Sen. Warren Introduces Bill to Lower Student Loan Interest

SenWarrenCongress Should Pass Elizabeth Warren’s Bill Lowering Student Loan Rates

By | May 8, 2013

College students today graduate with the terrible burden of an average of $25,000 in student-loan debt. That total increases with the rising costs of tuition, even at public colleges and universities, and by the actions of our own government in letting the rates for student loans rise. If nothing is done by July 1, the rates will rise again.

Such heavy responsibilities will hold graduates back for years to come. Instead of kicking students when they are down, we should end the student debt crisis. That is why we are enthusiastically endorsing the first bill introduced by Sen. Elizabeth Warren (D-MA), which would lower student loan interest rates for one year to 0.75 percent, the same rate at which the government loans money to the banks through the Federal Reserve discount window. Student loan interest rates will double to 6.8 percent on July 1 without action.

By linking the interest rates students pay to the interest rates big banks pay, the Bank on Students Loan Fairness Act would insure that every qualified student can afford the education that he or she has earned. Senator Warren was right on the money when she said, “In effect, the American taxpayer is investing in those banks. We should make the same kind of investment in our young people who are trying to get an education.”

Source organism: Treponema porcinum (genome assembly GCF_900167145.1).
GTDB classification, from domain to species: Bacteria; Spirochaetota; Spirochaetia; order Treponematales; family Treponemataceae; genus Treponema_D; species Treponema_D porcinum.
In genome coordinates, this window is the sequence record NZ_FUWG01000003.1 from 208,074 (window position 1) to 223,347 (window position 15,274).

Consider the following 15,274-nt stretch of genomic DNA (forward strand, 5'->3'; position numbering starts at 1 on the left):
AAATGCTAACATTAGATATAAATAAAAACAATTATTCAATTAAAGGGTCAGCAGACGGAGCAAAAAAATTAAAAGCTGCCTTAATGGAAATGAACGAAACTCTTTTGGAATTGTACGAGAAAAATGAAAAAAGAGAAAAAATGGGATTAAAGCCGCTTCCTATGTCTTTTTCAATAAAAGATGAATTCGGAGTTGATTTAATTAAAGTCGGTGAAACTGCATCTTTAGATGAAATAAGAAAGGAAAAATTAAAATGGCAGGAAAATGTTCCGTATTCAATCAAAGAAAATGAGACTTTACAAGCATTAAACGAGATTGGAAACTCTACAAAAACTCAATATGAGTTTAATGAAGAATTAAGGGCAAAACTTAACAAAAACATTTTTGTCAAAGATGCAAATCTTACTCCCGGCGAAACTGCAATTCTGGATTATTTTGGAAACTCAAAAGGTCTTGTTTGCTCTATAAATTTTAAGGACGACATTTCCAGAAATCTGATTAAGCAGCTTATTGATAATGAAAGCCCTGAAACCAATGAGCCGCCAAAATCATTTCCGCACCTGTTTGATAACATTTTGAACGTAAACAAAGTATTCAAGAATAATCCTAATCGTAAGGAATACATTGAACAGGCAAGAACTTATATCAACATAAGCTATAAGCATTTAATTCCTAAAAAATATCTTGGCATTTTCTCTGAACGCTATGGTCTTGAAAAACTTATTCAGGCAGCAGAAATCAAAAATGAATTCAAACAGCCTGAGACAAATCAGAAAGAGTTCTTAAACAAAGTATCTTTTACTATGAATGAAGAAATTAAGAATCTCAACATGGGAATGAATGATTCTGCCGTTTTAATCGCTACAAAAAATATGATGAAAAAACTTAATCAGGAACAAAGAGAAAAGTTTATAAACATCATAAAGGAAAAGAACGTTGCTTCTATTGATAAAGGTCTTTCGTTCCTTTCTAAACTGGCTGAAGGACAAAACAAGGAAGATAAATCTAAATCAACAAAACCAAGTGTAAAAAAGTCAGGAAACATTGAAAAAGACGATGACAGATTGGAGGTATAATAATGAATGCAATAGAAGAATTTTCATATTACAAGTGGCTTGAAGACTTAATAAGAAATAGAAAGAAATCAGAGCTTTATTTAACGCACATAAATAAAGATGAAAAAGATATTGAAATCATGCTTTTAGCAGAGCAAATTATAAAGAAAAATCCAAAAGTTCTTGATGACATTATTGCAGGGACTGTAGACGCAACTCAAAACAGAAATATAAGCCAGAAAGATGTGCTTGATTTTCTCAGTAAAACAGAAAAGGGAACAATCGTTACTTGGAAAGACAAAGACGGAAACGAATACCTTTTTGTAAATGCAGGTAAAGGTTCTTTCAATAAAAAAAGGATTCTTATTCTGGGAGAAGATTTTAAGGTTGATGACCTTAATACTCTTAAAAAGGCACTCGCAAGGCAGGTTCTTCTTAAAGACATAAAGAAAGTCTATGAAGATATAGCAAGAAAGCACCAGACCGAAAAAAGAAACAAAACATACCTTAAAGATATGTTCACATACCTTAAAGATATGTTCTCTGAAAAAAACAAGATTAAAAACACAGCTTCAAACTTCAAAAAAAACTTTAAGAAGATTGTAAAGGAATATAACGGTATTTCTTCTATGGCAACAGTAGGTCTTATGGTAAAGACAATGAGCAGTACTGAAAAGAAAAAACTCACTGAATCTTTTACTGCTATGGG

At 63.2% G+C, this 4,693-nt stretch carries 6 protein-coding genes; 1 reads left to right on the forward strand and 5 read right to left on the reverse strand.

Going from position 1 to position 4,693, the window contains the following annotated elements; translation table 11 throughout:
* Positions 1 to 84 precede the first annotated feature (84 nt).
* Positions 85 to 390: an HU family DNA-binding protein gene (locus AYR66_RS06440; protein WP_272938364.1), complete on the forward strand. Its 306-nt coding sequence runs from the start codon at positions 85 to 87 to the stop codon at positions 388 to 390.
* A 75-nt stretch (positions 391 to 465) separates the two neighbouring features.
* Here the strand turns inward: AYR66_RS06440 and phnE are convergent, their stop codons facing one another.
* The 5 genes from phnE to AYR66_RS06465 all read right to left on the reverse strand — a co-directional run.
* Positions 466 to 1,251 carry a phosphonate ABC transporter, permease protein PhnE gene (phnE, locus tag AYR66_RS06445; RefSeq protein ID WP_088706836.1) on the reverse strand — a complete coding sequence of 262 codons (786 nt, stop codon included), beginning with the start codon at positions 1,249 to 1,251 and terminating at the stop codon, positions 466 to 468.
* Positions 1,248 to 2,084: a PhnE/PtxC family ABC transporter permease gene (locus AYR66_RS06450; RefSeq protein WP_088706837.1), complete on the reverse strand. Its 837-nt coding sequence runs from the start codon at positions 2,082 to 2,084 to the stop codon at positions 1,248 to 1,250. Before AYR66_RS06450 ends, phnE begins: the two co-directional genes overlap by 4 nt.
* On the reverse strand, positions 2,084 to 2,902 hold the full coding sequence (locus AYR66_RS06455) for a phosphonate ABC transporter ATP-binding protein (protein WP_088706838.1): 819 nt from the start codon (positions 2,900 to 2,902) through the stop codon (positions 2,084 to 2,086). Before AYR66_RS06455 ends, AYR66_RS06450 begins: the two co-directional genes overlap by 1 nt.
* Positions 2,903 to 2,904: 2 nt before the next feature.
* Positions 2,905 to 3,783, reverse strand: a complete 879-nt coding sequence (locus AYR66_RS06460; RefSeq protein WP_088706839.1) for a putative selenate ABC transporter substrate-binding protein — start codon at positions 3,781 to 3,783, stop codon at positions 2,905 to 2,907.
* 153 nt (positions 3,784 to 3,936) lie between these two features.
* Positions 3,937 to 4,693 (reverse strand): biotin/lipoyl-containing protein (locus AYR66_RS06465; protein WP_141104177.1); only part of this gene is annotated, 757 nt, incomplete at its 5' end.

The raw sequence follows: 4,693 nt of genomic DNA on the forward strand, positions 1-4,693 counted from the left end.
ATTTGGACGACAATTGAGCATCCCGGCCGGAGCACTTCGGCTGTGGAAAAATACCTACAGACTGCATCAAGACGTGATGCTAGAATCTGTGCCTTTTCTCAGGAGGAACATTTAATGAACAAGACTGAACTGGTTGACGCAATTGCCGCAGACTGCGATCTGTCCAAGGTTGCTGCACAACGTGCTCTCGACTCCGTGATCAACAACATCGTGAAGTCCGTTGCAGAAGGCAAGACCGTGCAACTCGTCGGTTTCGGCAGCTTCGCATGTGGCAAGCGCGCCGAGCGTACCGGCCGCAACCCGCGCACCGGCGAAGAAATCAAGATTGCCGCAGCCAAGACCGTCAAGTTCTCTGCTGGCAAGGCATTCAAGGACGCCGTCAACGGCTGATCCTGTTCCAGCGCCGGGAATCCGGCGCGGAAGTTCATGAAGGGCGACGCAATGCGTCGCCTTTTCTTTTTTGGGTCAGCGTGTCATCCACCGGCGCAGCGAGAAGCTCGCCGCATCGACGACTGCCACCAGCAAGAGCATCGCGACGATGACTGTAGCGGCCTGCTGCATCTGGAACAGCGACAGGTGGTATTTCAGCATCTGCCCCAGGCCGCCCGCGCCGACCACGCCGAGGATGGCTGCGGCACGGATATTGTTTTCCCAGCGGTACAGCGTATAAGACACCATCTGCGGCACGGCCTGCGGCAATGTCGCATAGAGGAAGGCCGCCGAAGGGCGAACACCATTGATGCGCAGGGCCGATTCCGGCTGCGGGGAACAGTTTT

We hope her colleagues in the Senate and the members of the House see how Senator Warren’s bill will brighten the future of millions of students while at the same time energize the U.S. economy.

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New York City Okays Paid Sick Leave

New York City Council OK’s Paid Sick Leave For More Than 1 Million Workers

May 8, 2013
Mike Hall
Wednesday, May 8, 2013

New York City workers will receive, starting next year, five paid sick days a year to care for themselves or an ill family member under a measure the New York City Council passed (45-3) this afternoon. The vote culminates a four-year effort by a powerful coalition of workers, unions and community groups.

At a press conference before the historic vote, Vincent Alvarez, president of the New York City Central Labor Council, said:

This vote marks a big step in the right direction toward providing paid sick time to workers in our city. I commend the many advocates who have fought so hard to improve the lives of workers and their families through this bill. As this legislation is voted upon, we reaffirm our commitment to protecting and improving the basic rights of all workers here in New York City.

The issue had been stalled in the City Council, but in late March the New York City Campaign for Paid Sick Days, a broad coalition of low-wage workers, women’s rights advocates, health care providers, small business owners, labor unions and community organizations, reached an agreement with Council Speaker Christine C. Quinn to bring the paid sick leave measure to a vote.

After the vote, MomsRising Executive Director Kristin Rowe-Finkbeiner said:

It’s been a long fight, but today the New York City Council heeded the call of New York families and passed a bill that would allow more than a million New Yorkers to earn paid time off to use when they are sick or to take care of a sick child, spouse or parent.

She challenged Mayor Michael Bloomberg to “stand up to corporate lobbyists, listen to the people who elected him and sign this important bill.”

Bloomberg has said he will veto the legislation. But the bill passed with a veto-proof margin.

The new paid sick leave bill requires firms with 20 or more workers to provide five paid sick days beginning in 2014 and, 18 months later, it would cover companies with 15 or more workers. About 1 million New York City workers currently have no paid sick leave.

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